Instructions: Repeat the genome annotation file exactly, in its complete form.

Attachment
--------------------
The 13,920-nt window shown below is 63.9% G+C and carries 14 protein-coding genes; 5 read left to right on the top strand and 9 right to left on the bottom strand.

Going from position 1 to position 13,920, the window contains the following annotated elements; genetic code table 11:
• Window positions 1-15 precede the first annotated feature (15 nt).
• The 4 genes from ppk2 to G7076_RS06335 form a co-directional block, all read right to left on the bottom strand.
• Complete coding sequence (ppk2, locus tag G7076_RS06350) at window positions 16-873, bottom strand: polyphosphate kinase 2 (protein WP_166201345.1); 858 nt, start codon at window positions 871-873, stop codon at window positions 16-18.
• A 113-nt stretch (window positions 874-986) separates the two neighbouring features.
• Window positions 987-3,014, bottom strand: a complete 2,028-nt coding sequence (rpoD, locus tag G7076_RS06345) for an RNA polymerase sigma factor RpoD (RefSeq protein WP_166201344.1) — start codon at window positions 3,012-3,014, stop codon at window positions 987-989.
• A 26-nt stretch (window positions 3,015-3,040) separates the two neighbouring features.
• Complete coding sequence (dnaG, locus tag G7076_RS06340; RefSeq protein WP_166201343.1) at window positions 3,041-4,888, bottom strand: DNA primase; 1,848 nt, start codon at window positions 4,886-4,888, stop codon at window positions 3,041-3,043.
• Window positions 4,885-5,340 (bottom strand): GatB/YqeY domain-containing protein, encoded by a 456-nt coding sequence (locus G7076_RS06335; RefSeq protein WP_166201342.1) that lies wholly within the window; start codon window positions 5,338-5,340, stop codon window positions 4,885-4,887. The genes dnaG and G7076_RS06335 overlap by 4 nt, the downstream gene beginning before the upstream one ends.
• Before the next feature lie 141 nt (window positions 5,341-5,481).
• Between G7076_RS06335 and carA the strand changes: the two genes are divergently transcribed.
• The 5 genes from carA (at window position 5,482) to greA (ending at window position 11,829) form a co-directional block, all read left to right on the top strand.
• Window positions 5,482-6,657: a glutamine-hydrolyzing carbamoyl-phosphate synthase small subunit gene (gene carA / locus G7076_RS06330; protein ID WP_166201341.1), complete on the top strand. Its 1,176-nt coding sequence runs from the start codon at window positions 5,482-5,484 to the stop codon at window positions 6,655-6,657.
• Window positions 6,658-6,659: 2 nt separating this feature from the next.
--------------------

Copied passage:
The 13,920-nt window shown below is 63.9% G+C and carries 14 protein-coding genes; 5 read left to right on the top strand and 9 right to left on the bottom strand.

Going from position 1 to position 13,920, the window contains the following annotated elements; genetic code table 11:
• Window positions 1-15 precede the first annotated feature (15 nt).
• The 4 genes from ppk2 to G7076_RS06335 form a co-directional block, all read right to left on the bottom strand.
• Complete coding sequence (ppk2, locus tag G7076_RS06350) at window positions 16-873, bottom strand: polyphosphate kinase 2 (protein WP_166201345.1); 858 nt, start codon at window positions 871-873, stop codon at window positions 16-18.
• A 113-nt stretch (window positions 874-986) separates the two neighbouring features.
• Window positions 987-3,014, bottom strand: a complete 2,028-nt coding sequence (rpoD, locus tag G7076_RS06345) for an RNA polymerase sigma factor RpoD (RefSeq protein WP_166201344.1) — start codon at window positions 3,012-3,014, stop codon at window positions 987-989.
• A 26-nt stretch (window positions 3,015-3,040) separates the two neighbouring features.
• Complete coding sequence (dnaG, locus tag G7076_RS06340; RefSeq protein WP_166201343.1) at window positions 3,041-4,888, bottom strand: DNA primase; 1,848 nt, start codon at window positions 4,886-4,888, stop codon at window positions 3,041-3,043.
• Window positions 4,885-5,340 (bottom strand): GatB/YqeY domain-containing protein, encoded by a 456-nt coding sequence (locus G7076_RS06335; RefSeq protein WP_166201342.1) that lies wholly within the window; start codon window positions 5,338-5,340, stop codon window positions 4,885-4,887. The genes dnaG and G7076_RS06335 overlap by 4 nt, the downstream gene beginning before the upstream one ends.
• Before the next feature lie 141 nt (window positions 5,341-5,481).
• Between G7076_RS06335 and carA the strand changes: the two genes are divergently transcribed.
• The 5 genes from carA (at window position 5,482) to greA (ending at window position 11,829) form a co-directional block, all read left to right on the top strand.
• Window positions 5,482-6,657: a glutamine-hydrolyzing carbamoyl-phosphate synthase small subunit gene (gene carA / locus G7076_RS06330; protein ID WP_166201341.1), complete on the top strand. Its 1,176-nt coding sequence runs from the start codon at window positions 5,482-5,484 to the stop codon at window positions 6,655-6,657.
• Window positions 6,658-6,659: 2 nt separating this feature from the next.